49ers-Eagles Is A Tale Of Space Age Vs. Stone Age: Different Offensive Paths Lead To NFC Championship Game

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The 49ers-Eagles matchup is an example of how two very different approaches arrive at the same result.

San Francisco and Philadelphia go into the NFC Championship Game on Sunday with offenses that are nearly identical in terms of results. Both average 5.9 yards per play and finished 1.6 points per game different in total scoring.

Both also have among the most physical offensive lines in terms of trying to impose their will and quarterbacks who have unexpectedly become impact players. Philadelphia’s Jalen Hurts has gone from questionable prospect to MVP candidate. San Francisco’s Brock Purdy has gone from unknown player to savior of a season.

Jalen Hurts and Brock Purdy. (Getty Images)

How they do it from there, however, is a study in opposite philosophies. Where the 49ers are trying to outmaneuver opponents before the ball is even snapped, the Eagles are a team well-drilled in what do once the play has begun.

Pro Style Offense Vs. Great College Offense?

One NFL assistant coach terms it a battle of the progression of classic pro-style offense vs. “a great college offense.” Former NFL coach Mike Martz didn’t want to go that far with it.

“I would take the word ‘college’ out of the describing what the Eagles do,” Martz said. “It’s just a great offense with a quarterback who is exceptionally well-trained at how to run it. The system they run is very good and I think what happened is they understand it at a different level than most teams ever get to. They do a great job of coaching it and they are very specific with what they want to do, especially with the quarterback.”

The Eagles system leans heavily into Hurts’ overall talent as both a runner and passer by extensively using run-pass option concepts. Until a decade ago, RPOs were reserved mostly for the college ranks. Over the past decade, they have filtered into the NFL with the use of more running quarterbacks.

The downside is that RPOs remain a problem in the NFL because most quarterbacks don’t last that long doing it or aren’t skilled enough as passers to perfectly take advantage of it. Hurts may be the first great exception and the Eagles have helped him over the past two years by bringing in wide receivers Devonta Smith and A.J. Brown in the draft and free agency.

While Hurts rushed 165 times this season for 760 yards and 13 touchdowns, he also was exceptionally effective as a passer with 22 TD passes, only six interceptions (and set a career-low in interception percentage), and rating of 101.5.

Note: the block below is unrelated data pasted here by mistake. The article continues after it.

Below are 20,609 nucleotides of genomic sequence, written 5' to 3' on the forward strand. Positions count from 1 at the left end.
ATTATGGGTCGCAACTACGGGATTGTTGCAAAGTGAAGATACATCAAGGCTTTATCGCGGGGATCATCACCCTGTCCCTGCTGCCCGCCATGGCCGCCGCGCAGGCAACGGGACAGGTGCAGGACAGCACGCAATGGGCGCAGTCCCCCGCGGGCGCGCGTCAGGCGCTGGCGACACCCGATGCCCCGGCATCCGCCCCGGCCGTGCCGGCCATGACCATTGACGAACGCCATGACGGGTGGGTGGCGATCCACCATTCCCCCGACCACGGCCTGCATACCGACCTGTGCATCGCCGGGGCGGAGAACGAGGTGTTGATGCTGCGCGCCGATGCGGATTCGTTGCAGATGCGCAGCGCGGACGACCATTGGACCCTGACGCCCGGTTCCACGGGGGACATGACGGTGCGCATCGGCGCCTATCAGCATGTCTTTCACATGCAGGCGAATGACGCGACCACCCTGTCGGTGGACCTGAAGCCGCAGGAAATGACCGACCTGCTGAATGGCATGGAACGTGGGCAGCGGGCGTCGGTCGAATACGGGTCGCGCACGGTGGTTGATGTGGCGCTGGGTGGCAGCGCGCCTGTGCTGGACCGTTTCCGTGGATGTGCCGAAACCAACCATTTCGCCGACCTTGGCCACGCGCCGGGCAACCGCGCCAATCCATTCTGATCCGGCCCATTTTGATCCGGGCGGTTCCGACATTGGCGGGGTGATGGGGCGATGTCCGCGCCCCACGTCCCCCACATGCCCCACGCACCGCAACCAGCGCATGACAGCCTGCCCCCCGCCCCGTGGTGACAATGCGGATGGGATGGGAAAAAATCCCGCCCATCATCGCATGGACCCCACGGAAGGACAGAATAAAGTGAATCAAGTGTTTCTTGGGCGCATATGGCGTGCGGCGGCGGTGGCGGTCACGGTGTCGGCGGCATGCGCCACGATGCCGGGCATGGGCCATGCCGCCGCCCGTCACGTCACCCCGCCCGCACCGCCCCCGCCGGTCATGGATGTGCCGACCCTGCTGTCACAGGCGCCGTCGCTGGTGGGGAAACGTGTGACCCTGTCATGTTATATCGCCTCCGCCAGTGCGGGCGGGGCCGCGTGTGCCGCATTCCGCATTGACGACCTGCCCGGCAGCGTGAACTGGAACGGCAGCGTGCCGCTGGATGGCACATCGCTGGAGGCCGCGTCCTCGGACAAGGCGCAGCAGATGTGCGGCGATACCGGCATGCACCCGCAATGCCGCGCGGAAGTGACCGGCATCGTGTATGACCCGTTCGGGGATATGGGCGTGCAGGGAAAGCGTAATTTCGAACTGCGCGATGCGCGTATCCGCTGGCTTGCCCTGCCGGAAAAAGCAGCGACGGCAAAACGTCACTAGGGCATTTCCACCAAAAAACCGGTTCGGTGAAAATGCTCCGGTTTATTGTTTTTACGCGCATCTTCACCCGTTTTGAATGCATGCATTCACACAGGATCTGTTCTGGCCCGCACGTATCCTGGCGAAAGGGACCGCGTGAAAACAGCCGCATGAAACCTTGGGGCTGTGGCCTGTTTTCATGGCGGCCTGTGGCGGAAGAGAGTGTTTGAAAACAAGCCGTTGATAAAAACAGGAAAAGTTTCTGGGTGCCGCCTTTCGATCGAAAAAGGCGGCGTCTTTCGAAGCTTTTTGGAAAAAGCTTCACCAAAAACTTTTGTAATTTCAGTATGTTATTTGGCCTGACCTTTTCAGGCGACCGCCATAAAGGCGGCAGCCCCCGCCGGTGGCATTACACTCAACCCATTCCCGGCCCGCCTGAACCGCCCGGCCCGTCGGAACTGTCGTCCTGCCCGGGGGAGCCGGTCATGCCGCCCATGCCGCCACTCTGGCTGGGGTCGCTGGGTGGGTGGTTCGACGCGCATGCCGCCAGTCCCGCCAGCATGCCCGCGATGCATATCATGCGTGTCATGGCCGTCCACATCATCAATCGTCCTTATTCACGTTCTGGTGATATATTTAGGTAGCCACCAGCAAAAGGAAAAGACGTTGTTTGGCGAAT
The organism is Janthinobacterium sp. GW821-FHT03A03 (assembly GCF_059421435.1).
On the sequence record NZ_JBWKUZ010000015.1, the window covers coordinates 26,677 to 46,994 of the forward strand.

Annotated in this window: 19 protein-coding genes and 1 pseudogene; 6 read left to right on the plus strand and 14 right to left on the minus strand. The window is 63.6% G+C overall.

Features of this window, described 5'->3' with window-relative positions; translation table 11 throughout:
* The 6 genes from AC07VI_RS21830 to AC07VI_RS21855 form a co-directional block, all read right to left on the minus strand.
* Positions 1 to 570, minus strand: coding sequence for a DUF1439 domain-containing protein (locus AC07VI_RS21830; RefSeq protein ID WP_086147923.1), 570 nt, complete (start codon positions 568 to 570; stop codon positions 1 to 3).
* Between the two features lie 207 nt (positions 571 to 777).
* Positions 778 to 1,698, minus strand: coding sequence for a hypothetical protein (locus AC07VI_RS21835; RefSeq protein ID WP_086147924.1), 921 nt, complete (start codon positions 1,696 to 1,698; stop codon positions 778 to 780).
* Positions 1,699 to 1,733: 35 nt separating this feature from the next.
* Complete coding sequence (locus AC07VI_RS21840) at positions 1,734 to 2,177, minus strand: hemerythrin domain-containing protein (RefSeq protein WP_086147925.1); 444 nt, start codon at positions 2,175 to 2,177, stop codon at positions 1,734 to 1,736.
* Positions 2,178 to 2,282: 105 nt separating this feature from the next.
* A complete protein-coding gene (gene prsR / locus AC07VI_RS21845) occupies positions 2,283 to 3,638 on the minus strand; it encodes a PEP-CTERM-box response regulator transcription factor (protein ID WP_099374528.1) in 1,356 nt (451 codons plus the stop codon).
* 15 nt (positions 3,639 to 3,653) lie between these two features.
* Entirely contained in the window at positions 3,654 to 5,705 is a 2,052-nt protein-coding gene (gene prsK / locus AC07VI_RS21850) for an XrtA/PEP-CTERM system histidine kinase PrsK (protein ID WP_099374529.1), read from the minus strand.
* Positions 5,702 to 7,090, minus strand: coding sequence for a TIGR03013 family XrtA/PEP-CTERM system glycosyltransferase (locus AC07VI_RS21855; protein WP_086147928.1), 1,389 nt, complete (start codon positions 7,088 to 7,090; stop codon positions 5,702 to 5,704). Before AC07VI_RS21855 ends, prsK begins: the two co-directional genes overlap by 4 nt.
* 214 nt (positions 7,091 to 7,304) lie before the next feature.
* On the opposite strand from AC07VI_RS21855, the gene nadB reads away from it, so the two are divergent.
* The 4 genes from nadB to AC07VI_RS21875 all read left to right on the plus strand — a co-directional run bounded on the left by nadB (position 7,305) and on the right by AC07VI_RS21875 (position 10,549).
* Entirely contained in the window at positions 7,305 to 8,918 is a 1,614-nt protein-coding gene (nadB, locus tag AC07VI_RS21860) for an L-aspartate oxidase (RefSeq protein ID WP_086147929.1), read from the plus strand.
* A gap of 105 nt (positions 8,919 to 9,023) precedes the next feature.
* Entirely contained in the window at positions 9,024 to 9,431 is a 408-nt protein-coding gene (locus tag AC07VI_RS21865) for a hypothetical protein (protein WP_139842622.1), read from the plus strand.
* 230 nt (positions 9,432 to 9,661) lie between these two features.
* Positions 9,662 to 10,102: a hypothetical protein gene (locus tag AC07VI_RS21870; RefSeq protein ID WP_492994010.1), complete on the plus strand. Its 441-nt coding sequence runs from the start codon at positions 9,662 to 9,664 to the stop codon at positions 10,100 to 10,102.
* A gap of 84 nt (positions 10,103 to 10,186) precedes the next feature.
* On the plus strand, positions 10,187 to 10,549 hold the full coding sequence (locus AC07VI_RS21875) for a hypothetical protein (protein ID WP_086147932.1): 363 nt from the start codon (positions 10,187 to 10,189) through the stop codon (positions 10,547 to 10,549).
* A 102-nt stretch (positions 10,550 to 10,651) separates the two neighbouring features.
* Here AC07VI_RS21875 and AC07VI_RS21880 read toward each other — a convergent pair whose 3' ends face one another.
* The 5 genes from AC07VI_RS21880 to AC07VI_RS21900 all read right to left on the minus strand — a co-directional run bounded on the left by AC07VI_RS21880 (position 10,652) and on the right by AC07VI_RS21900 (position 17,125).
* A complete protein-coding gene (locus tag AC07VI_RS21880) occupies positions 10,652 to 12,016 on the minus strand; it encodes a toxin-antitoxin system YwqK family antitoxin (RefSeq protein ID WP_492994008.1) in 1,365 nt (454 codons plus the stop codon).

To Martz, that effectiveness was built on the discipline Hurts has developed in knowing how to operate and adjust what the Eagles do.

“He has taken everything they have taught him to heart over the past two years and really perfected how that offense is supposed to be run,” Martz said. “That offense is built on reacting to what you see and following a series of rules about what to do. He does that as well as you’ll ever see.”

Bill Walsh’s Influence On 49ers

By contrast, the 49ers offense is built on coming up schemes that force the defense to change how it attacks the run. Defenses must account for every skill position player. What 49ers coach Kyle Shanahan has done is take the concepts Bill Walsh built years ago with the 49ers and add new wrinkles that open up a true running game.

Where Walsh was trying to build a running game through the short pass to account for defenses that could overwhelm his offensive lines, Shanahan has come up with concepts that allow his better offensive lines to attack.

On top of that, the addition of running back Christian McCaffrey as both a runner and receiver to go with Purdy’s preternatural ability to process plays has created perhaps the best version of the Shanahan offense to date in San Francisco. Over the eight games that Purdy has played since former starter Jimmy Garoppolo got hurt, the 49ers have scored 30 or more points with Purdy six times.

“Purdy’s ability to operate their offense is pretty impressive,” Martz said, recalling how Kurt Warner did the same thing more than two decades ago in going from backup to starter and leading the St. Louis Rams to a Super Bowl title. “You can see that Purdy has a sense of confidence about him that’s different.”


The concern to Martz is whether Purdy will be able to stand in against Philadelphia’s big defensive line.

“Purdy has a tendency to bail out of the pocket a little early and go to his left a lot,” Martz said. “At a certain point, you have to be able to hand in there and take some shots that the defense delivers.”

To put it another way, no matter how advanced the 49ers system is, the game becomes a battle of brute force.

Written by Jason Cole

Jason Cole has covered or written about pro football since 1992. He is one of 49 selectors for the Pro Football Hall of Fame and has served as a selector since 2013. Cole has worked for publications such as Bleacher Report, Yahoo! Sports, The Miami Herald, the Fort Lauderdale Sun-Sentinel, and started his career with the Peninsula Times-Tribune in Palo Alto. Cole’s five-year investigation of Reggie Bush and the University of Southern California resulted in Bush becoming the only player to ever relinquish his Heisman Trophy and USC losing its 2004 national championship.

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